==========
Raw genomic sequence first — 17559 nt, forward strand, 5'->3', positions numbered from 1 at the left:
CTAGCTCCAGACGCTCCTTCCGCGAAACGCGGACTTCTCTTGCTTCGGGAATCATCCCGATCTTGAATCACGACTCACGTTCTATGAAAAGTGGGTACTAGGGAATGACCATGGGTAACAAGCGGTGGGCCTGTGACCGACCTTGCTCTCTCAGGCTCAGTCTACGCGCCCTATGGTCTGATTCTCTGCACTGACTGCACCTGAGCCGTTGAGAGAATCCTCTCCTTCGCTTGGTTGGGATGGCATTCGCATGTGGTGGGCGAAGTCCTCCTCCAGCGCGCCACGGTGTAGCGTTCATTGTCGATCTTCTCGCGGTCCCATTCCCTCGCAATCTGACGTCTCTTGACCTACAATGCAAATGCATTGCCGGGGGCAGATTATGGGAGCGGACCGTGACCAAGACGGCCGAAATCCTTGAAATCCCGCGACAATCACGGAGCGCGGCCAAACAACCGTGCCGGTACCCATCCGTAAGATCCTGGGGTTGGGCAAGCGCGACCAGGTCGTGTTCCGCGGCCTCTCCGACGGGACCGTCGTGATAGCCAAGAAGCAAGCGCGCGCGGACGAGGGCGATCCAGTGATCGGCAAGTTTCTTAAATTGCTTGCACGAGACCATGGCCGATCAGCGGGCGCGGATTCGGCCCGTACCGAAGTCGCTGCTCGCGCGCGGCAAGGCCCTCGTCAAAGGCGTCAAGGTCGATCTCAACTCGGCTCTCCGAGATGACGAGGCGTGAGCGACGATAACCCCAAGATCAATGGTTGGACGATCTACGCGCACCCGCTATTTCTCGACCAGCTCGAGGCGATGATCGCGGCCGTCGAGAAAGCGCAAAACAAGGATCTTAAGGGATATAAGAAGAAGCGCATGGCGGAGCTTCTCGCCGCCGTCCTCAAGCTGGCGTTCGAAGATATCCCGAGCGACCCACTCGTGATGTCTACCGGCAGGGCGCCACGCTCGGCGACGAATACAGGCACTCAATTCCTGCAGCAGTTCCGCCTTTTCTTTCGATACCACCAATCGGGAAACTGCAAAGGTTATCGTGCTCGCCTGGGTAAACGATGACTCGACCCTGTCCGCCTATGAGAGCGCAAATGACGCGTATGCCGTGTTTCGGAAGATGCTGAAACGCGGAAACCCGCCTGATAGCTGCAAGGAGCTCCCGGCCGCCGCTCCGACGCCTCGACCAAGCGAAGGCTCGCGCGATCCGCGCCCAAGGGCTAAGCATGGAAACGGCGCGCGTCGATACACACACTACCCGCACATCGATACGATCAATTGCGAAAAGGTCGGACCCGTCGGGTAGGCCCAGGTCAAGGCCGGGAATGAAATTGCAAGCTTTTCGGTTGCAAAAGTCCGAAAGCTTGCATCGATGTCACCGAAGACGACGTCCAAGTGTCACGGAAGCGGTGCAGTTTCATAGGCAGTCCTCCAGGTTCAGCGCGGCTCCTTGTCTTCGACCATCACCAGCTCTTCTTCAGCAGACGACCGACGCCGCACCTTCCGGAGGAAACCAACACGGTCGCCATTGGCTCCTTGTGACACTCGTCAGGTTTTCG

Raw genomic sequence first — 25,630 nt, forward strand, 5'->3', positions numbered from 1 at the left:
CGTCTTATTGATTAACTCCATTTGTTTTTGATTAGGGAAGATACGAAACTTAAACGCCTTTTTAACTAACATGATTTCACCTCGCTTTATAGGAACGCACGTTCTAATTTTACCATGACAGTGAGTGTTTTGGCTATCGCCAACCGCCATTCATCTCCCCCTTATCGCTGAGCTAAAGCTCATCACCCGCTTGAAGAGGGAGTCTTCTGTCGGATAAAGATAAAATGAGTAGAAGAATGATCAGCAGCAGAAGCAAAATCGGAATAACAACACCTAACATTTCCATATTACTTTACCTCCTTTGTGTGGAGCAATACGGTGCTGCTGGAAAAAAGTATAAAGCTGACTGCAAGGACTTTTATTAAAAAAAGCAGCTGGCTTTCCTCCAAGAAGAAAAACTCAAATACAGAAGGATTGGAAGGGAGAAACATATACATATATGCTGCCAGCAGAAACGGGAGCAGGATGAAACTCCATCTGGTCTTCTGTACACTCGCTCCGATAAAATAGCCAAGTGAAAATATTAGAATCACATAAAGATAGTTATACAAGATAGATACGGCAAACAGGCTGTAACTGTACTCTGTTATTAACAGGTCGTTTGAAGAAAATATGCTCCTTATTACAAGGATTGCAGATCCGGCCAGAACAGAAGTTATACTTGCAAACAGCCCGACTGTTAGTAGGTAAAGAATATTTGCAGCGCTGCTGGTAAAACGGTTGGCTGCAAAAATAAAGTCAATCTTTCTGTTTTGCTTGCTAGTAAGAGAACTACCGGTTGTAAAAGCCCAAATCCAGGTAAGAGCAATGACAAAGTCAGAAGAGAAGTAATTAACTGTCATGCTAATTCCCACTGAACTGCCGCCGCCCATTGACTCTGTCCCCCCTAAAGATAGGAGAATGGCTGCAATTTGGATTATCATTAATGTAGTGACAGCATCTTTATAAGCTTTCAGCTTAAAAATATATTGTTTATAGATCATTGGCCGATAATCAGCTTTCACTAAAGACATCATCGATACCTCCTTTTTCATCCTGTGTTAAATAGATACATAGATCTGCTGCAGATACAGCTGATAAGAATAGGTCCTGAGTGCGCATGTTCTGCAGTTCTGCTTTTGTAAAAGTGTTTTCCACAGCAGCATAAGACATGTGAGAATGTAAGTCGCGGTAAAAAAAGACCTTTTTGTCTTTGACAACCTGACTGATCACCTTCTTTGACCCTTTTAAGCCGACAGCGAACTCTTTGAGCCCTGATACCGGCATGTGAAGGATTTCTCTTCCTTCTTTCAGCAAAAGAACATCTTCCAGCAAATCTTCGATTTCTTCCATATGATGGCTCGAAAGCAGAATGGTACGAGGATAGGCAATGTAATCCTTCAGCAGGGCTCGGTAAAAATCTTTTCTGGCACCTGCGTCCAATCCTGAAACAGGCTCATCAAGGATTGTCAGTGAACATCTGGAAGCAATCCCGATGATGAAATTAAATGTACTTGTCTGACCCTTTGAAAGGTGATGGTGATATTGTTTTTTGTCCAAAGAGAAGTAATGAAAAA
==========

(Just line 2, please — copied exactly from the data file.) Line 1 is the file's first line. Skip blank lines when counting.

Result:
CTAGCTCCAGACGCTCCTTCCGCGAAACGCGGACTTCTCTTGCTTCGGGAATCATCCCGATCTTGAATCACGACTCACGTTCTATGAAAAGTGGGTACTAGGGAATGACCATGGGTAACAAGCGGTGGGCCTGTGACCGACCTTGCTCTCTCAGGCTCAGTCTACGCGCCCTATGGTCTGATTCTCTGCACTGACTGCACCTGAGCCGTTGAGAGAATCCTCTCCTTCGCTTGGTTGGGATGGCATTCGCATGTGGTGGGCGAAGTCCTCCTCCAGCGCGCCACGGTGTAGCGTTCATTGTCGATCTTCTCGCGGTCCCATTCCCTCGCAATCTGACGTCTCTTGACCTACAATGCAAATGCATTGCCGGGGGCAGATTATGGGAGCGGACCGTGACCAAGACGGCCGAAATCCTTGAAATCCCGCGACAATCACGGAGCGCGGCCAAACAACCGTGCCGGTACCCATCCGTAAGATCCTGGGGTTGGGCAAGCGCGACCAGGTCGTGTTCCGCGGCCTCTCCGACGGGACCGTCGTGATAGCCAAGAAGCAAGCGCGCGCGGACGAGGGCGATCCAGTGATCGGCAAGTTTCTTAAATTGCTTGCACGAGACCATGGCCGATCAGCGGGCGCGGATTCGGCCCGTACCGAAGTCGCTGCTCGCGCGCGGCAAGGCCCTCGTCAAAGGCGTCAAGGTCGATCTCAACTCGGCTCTCCGAGATGACGAGGCGTGAGCGACGATAACCCCAAGATCAATGGTTGGACGATCTACGCGCACCCGCTATTTCTCGACCAGCTCGAGGCGATGATCGCGGCCGTCGAGAAAGCGCAAAACAAGGATCTTAAGGGATATAAGAAGAAGCGCATGGCGGAGCTTCTCGCCGCCGTCCTCAAGCTGGCGTTCGAAGATATCCCGAGCGACCCACTCGTGATGTCTACCGGCAGGGCGCCACGCTCGGCGACGAATACAGGCACTCAATTCCTGCAGCAGTTCCGCCTTTTCTTTCGATACCACCAATCGGGAAACTGCAAAGGTTATCGTGCTCGCCTGGGTAAACGATGACTCGACCCTGTCCGCCTATGAGAGCGCAAATGACGCGTATGCCGTGTTTCGGAAGATGCTGAAACGCGGAAACCCGCCTGATAGCTGCAAGGAGCTCCCGGCCGCCGCTCCGACGCCTCGACCAAGCGAAGGCTCGCGCGATCCGCGCCCAAGGGCTAAGCATGGAAACGGCGCGCGTCGATACACACACTACCCGCACATCGATACGATCAATTGCGAAAAGGTCGGACCCGTCGGGTAGGCCCAGGTCAAGGCCGGGAATGAAATTGCAAGCTTTTCGGTTGCAAAAGTCCGAAAGCTTGCATCGATGTCACCGAAGACGACGTCCAAGTGTCACGGAAGCGGTGCAGTTTCATAGGCAGTCCTCCAGGTTCAGCGCGGCTCCTTGTCTTCGACCATCACCAGCTCTTCTTCAGCAGACGACCGACGCCGCACCTTCCGGAGGAAACCAACACGGTCGCCATTGGCTCCTTGTGACACTCGTCAGGTTTTCG